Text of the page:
In December 2018, the Government launched its consultation document: “Aviation 2050 – The future of UK aviation”.
All airports are basing their expansion plans on the theories and predictions in this document.
This consultation makes very clear that whilst government supports aviation industry growth, this must be coupled with steps to mitigate environmental damage such as carbon emissions, noise and air quality. Airport operators must also minimise the negative impacts of growth on local areas and make journeys to and from airports cleaner, smarter and quicker.
Local Authorities have an immense role to play in this potential growth, as it will be they who decide how aviation fits within their Local Plans, and how impacts will be minimised, before granting any planning permissions.
As part of this consultation about aircraft noise the government has established a new Independent Commission on Civil Aviation Noise (ICCAN)
ICCAN began its work in January 2019 and will advise the Government about best practice on noise mitigation, and how the needs of affected communities can be best served regarding any airport operational changes or expansion projects. The government has committed to review ICCAN’s powers within two years and this will include the possibility of putting it on a statutory footing.
In April, ICCAN held a consultation meeting in St Albans, Hertfordshire. This was attended by local groups who were concerned about aircraft noise and expansion plans from London Luton Airport, so that they could give their views.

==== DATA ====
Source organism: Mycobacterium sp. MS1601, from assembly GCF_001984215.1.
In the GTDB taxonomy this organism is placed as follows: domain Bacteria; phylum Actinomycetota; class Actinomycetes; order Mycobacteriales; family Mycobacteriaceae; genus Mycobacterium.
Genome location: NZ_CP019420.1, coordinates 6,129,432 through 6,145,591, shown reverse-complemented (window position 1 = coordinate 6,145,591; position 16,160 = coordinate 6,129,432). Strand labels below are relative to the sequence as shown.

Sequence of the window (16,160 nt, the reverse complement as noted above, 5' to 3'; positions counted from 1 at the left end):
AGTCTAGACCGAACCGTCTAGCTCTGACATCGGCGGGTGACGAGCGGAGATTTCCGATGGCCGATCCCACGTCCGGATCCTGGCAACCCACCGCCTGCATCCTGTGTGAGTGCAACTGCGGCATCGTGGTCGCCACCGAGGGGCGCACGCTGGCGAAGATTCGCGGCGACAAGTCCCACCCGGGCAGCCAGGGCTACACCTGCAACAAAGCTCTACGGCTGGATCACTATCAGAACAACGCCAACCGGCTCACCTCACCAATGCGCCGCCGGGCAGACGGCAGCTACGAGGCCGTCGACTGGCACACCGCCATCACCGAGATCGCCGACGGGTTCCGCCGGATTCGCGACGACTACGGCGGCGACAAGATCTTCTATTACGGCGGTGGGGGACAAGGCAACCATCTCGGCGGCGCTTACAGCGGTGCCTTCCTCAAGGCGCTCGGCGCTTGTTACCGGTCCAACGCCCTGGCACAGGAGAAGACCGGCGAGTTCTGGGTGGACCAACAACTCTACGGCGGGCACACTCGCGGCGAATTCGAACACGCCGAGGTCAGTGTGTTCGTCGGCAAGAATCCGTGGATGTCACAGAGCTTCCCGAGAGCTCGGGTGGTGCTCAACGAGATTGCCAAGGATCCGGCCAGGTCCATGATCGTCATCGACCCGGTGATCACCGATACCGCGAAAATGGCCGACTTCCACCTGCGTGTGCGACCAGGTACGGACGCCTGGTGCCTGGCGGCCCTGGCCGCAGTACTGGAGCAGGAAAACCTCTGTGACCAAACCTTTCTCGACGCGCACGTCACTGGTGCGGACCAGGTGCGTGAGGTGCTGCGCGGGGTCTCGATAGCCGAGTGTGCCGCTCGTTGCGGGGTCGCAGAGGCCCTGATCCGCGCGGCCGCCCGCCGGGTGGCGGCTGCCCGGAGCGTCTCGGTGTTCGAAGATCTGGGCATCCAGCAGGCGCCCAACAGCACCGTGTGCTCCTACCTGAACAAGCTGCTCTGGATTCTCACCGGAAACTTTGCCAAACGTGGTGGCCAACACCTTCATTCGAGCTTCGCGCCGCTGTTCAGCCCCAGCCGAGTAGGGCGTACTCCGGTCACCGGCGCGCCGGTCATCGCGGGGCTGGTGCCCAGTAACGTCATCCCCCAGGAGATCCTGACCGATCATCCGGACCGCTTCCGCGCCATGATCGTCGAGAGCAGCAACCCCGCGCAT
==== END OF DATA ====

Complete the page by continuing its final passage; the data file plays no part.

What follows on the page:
Stop Luton Airport Expansion (SLAE) was invited to speak alongside LADACAN (Luton and District Association for the Control of Aircraft Noise), Stop Low Flights from Luton, St Albans Quieter Skies (STAQS), HarpendenSky.com, St Albans Aircraft Noise Defence (STAND), Breachwood Green Aircraft Noise Group, and several Councillors from Herts CC and St Albans District Council.
The officers from ICCAN listened intently and took a great interest in all the points that were raised.
The recurring theme was the “blurred lines” link between Luton Borough Council (the shareholding owners of London Luton Airport on behalf of Luton residents) and the airport operator and concessionaire, London Luton Airport Operations Ltd (LLAOL).
One freely grants planning requests for growth by the other, as they both make a financial gain.
The ICCAN officers actually stayed longer than they planned, as they found the points made very relevant to the process they are undertaking.
We will keep you informed of any feedback arising from this meeting, or future meetings.